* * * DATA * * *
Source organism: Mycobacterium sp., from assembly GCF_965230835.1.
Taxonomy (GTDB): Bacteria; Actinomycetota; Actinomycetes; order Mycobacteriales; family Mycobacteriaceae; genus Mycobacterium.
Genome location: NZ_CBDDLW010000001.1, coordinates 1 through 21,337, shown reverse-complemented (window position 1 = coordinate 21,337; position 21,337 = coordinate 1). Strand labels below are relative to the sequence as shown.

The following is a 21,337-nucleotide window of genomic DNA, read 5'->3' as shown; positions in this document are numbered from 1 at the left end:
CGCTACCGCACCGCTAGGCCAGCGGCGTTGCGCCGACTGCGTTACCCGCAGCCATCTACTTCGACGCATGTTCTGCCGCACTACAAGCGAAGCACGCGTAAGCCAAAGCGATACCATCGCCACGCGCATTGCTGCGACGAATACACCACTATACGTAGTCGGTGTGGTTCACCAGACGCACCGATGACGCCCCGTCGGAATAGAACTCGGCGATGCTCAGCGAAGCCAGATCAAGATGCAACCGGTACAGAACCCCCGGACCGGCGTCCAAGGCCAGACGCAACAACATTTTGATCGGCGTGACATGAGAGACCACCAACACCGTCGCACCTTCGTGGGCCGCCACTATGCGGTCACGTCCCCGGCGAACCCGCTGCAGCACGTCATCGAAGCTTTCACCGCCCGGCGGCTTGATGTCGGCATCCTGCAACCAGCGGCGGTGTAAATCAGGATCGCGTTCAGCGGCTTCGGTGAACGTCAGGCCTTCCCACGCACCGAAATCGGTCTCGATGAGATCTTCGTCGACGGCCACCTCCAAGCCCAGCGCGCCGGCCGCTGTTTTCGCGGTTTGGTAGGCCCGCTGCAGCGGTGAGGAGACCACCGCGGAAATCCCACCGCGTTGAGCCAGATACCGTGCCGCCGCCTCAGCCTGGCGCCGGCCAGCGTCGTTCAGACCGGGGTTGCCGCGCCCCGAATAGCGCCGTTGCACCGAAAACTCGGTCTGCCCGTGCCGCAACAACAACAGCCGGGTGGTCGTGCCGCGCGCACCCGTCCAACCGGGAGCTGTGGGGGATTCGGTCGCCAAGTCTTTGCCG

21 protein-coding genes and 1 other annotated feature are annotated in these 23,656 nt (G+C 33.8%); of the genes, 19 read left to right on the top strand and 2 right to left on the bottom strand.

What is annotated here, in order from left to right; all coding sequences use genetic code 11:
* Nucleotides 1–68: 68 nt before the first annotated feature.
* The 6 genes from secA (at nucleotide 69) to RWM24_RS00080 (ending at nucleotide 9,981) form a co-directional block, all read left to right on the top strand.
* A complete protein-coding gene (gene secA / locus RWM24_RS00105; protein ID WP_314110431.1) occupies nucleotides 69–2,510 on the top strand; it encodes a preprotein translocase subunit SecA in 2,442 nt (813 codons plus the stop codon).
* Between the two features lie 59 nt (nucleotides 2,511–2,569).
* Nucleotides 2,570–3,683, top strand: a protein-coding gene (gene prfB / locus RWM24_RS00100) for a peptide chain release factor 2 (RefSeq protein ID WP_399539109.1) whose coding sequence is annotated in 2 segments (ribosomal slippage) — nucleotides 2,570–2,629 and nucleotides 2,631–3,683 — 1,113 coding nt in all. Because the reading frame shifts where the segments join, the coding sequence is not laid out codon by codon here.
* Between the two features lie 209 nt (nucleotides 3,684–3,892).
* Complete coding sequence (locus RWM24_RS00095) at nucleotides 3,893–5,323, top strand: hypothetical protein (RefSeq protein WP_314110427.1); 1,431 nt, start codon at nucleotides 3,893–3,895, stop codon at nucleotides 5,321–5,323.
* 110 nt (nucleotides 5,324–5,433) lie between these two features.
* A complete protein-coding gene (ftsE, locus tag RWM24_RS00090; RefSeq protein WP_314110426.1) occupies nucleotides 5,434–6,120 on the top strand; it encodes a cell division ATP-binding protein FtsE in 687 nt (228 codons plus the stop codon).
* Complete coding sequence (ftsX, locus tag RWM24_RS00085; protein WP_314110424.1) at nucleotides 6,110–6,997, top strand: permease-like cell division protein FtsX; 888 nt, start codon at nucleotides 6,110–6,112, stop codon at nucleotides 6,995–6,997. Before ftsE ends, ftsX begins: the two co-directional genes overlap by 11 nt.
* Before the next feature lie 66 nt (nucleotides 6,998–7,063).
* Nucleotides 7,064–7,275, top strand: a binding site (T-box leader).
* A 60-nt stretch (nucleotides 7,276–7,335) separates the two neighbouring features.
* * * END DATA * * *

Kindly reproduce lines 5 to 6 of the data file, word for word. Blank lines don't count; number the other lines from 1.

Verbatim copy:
CGCTACCGCACCGCTAGGCCAGCGGCGTTGCGCCGACTGCGTTACCCGCAGCCATCTACTTCGACGCATGTTCTGCCGCACTACAAGCGAAGCACGCGTAAGCCAAAGCGATACCATCGCCACGCGCATTGCTGCGACGAATACACCACTATACGTAGTCGGTGTGGTTCACCAGACGCACCGATGACGCCCCGTCGGAATAGAACTCGGCGATGCTCAGCGAAGCCAGATCAAGATGCAACCGGTACAGAACCCCCGGACCGGCGTCCAAGGCCAGACGCAACAACATTTTGATCGGCGTGACATGAGAGACCACCAACACCGTCGCACCTTCGTGGGCCGCCACTATGCGGTCACGTCCCCGGCGAACCCGCTGCAGCACGTCATCGAAGCTTTCACCGCCCGGCGGCTTGATGTCGGCATCCTGCAACCAGCGGCGGTGTAAATCAGGATCGCGTTCAGCGGCTTCGGTGAACGTCAGGCCTTCCCACGCACCGAAATCGGTCTCGATGAGATCTTCGTCGACGGCCACCTCCAAGCCCAGCGCGCCGGCCGCTGTTTTCGCGGTTTGGTAGGCCCGCTGCAGCGGTGAGGAGACCACCGCGGAAATCCCACCGCGTTGAGCCAGATACCGTGCCGCCGCCTCAGCCTGGCGCCGGCCAGCGTCGTTCAGACCGGGGTTGCCGCGCCCCGAATAGCGCCGTTGCACCGAAAACTCGGTCTGCCCGTGCCGCAACAACAACAGCCGGGTGGTCGTGCCGCGCGCACCCGTCCAACCGGGAGCTGTGGGGGATTCGGTCGCCAAGTCTTTGCCG

21 protein-coding genes and 1 other annotated feature are annotated in these 23,656 nt (G+C 33.8%); of the genes, 19 read left to right on the top strand and 2 right to left on the bottom strand.